Does the set size change - does it grow and shrink once created?
What is most important to you - speed? memory utilization?
Does the list need to be sorted? members inserted in the middle? members deleted from the middle?
Will you 'use' consecutive integers? I.e. can you keep track of the first and last you used (or a list of ranges you've used)?
I would like it to be fast since this is being used in an algorithm that runs through equations and it eventually starts to loop. I am trying to find the first time it starts to repeat.
I have limited knowledge in Java, just trying to convert some code for fun. There will be a bunch more questions in the future!
Ernest Friedman-Hill wrote:The Java equivalent would be to use a HashSet; it would work pretty much the same way:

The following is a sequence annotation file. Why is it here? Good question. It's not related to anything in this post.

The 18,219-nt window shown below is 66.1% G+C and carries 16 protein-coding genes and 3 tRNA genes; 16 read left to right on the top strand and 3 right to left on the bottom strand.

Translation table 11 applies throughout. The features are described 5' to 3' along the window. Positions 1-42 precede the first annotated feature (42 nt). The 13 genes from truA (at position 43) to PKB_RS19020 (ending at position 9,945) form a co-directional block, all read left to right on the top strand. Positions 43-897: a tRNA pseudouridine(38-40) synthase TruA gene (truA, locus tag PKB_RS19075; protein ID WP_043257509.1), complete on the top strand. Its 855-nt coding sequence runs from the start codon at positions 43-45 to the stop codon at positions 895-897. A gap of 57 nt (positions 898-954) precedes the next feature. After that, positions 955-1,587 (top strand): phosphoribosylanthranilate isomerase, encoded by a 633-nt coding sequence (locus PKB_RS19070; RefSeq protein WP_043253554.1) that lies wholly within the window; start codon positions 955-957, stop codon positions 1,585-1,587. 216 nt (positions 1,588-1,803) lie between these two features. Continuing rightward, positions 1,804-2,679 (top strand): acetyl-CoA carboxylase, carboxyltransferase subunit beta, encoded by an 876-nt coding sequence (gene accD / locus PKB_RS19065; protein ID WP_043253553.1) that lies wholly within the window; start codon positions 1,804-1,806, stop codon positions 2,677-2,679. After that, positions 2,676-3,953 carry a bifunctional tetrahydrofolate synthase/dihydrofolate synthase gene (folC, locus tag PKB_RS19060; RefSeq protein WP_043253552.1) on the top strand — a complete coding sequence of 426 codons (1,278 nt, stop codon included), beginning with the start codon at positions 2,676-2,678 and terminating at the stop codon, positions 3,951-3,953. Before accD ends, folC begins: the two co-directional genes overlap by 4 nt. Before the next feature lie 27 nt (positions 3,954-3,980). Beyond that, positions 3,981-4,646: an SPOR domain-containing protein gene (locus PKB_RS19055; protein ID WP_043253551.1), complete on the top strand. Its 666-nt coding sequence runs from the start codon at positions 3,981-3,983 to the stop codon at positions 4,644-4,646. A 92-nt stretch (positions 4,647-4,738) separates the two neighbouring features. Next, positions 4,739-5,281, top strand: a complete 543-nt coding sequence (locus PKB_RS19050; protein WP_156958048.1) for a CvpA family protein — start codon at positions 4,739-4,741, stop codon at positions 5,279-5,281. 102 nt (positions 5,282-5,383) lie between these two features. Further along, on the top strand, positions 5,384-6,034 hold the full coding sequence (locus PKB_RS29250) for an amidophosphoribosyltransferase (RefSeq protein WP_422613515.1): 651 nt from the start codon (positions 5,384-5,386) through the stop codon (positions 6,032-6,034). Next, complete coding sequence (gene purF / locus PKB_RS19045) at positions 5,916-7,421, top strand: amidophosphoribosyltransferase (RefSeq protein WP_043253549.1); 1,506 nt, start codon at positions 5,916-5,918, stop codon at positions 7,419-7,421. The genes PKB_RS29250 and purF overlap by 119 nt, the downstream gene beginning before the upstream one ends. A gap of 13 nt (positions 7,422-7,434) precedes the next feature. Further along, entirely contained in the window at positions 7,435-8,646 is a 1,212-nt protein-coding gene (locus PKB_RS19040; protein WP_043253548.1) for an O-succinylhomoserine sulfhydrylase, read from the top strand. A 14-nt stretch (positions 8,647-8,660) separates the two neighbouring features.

HashSet is what I been using. I was not sure if that was the best tool for the job. I originally started with an ArrayList and found out that was not the best idea.
As stated, BitSet could be useful if you want to move into extraordinarily large numbers.
I once wrote a bitwise operation that was an array of ints where each bit represented a boolean state for a couple of billion numbers.
As DOM points out, BitSet implements this for you.
Ernest Friedman-Hill wrote:...but it uses just one huge 500M block of memory.
Yeah I've been there, but it isn't as much as a problem as it once was.
Ernest Friedman-Hill wrote:As DOM points out, BitSet implements this for you.
Mr Newton went there first (mostly), straight out of the blocks, even.
I am attacking the problem 100% wrong. Brute force will not win over some fancy algorithm that Math Geeks can whip out.
I just wanted to play around with it as an excuse to write code in a different language.